This article is more than 2 years old

Masking the problem – are all students part of the conversation?

Martin McLean, senior policy advisor at the National Deaf Children’s Society, urges the HE sector to not forget the needs of a minority this autumn
This article is more than 2 years old

Martin McLean is an Education & Training Policy Advisor at the National Deaf Children’s Society

The Covid pandemic has created quite a few interesting debates over the past 18 months. Should we lockdown? Should online learning be here to stay? Should face masks be compulsory?

It is with some frustration as a deaf person that I observe these arguments and find that deaf and disabled people are not really considered. We have unique perspectives to offer in these discussions, and the issues are not always as clear cut as some people make out.

Throughout their lives, the UK’s 5,000-plus deaf students have faced a lack of general awareness of their needs. And now the pandemic has thrown up a whole new set of challenges.

With this in mind, we ran a survey of deaf students this year to gain some insight into exactly what they’ve experienced. From the results, I have highlighted three considerations for HE providers.

1. If you’re mandating face masks, are adjustments for deaf students being made clear?

Two-thirds (66 per cent) of our survey respondents reported difficulties in socialising with other students during the pandemic. This is no surprise given we had months of lockdown but some students attributed this to face masks. One said: “I only talk to the two people I live with because they can remove masks safely around me. It is incredibly lonely.”

Many deaf students find it essential to lipread. Even if they use sign language, mouth movements and facial expressions are still important. This requires people making reasonable adjustments such as lowering their mask when speaking to them or using alternative ways to communicate, such as using a speech transcription app or writing down what they’re saying.

Universities and colleges have the right to put in place measures they believe will combat the spread of Covid. However, we believe it is irresponsible to mandate masks without making clear to staff and students that adjustments, such as those above, should be made for deaf students where needed.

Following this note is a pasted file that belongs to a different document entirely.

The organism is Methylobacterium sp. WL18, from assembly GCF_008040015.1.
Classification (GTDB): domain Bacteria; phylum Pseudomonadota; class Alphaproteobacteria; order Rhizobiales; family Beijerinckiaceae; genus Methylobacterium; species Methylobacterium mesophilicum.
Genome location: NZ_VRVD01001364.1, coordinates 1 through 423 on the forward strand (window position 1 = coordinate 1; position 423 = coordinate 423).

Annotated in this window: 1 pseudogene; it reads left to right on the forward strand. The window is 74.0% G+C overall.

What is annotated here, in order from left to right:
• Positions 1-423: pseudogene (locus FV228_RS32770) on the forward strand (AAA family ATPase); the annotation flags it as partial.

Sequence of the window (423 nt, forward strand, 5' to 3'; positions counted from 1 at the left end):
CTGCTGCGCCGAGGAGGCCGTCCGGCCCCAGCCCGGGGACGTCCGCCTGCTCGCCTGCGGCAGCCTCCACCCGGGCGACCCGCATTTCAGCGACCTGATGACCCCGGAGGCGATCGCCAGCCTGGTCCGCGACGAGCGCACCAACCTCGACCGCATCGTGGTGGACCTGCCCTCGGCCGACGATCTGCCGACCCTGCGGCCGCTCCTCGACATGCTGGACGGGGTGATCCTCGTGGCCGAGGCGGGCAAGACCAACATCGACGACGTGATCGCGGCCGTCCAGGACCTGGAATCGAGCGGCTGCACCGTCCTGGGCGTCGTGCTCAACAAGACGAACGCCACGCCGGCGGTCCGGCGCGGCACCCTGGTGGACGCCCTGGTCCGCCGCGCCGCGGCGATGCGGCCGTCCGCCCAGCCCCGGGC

2. Are online lectures genuinely accessible?

Like masks, online learning is subject to another ferocious debate at the moment. To do or not to do? We got a more mixed response to our questions on online lectures than expected.

Two in five (41 per cent) were finding online lectures difficult to access (because it’s harder to lipread from a computer screen). Some deaf students were using automatic captioning for lectures and reporting issues with its accuracy.

However, others were more favourable about online lectures, particularly if they had communication support in place through Disabled Students’ Allowance. One student told us it had become easier for their support to be organised because sign language interpreters could now be brought in from anywhere in the country.

However, the number of students experiencing difficulties in accessing online lectures clearly shows that not enough is being done. Ideally, deaf students should have the choice between accessing their lectures and seminars in person or remotely.

If remote learning is all that’s on offer, HE providers cannot expect students to rely on automatic captioning that’s loaded with errors. If captions cannot be edited to the satisfaction of deaf students, then providers should be supporting them to apply for Disabled Students’ Allowance. This would give them access to communication support, such as electronic notetakers.

3. Is the wellbeing of at-risk students being monitored?

The majority of respondents reported that the pandemic had negatively affected their mental health, with almost half (45 per cent) stating it was made “much worse”. This is no surprise and reflects the findings of surveys of non-disabled students. However, we know that deaf young people report lower levels of mental wellbeing than the general population on average, so they were starting from a lower base.

We need HE providers to be conscious of this. Given deaf students are a group at greater risk of low mental wellbeing, who is touching base with them to check how they’re settling in? If a student is struggling, will the signs be picked up on?

Good communication between disability services and personal tutors is likely to be helpful, as it will make sure they’re aware of the barriers that deaf students are facing at this time.

I recognise the challenges that HE providers face in meeting individual needs. However, deaf students pay their fees in full like every other student, so they deserve full access to their education. With some consideration and planning, they can have this. Even small adjustments can make a big difference.

Flexibility is key – “one size fits all” has never been a good approach to HE, and that also applies to Covid measures.

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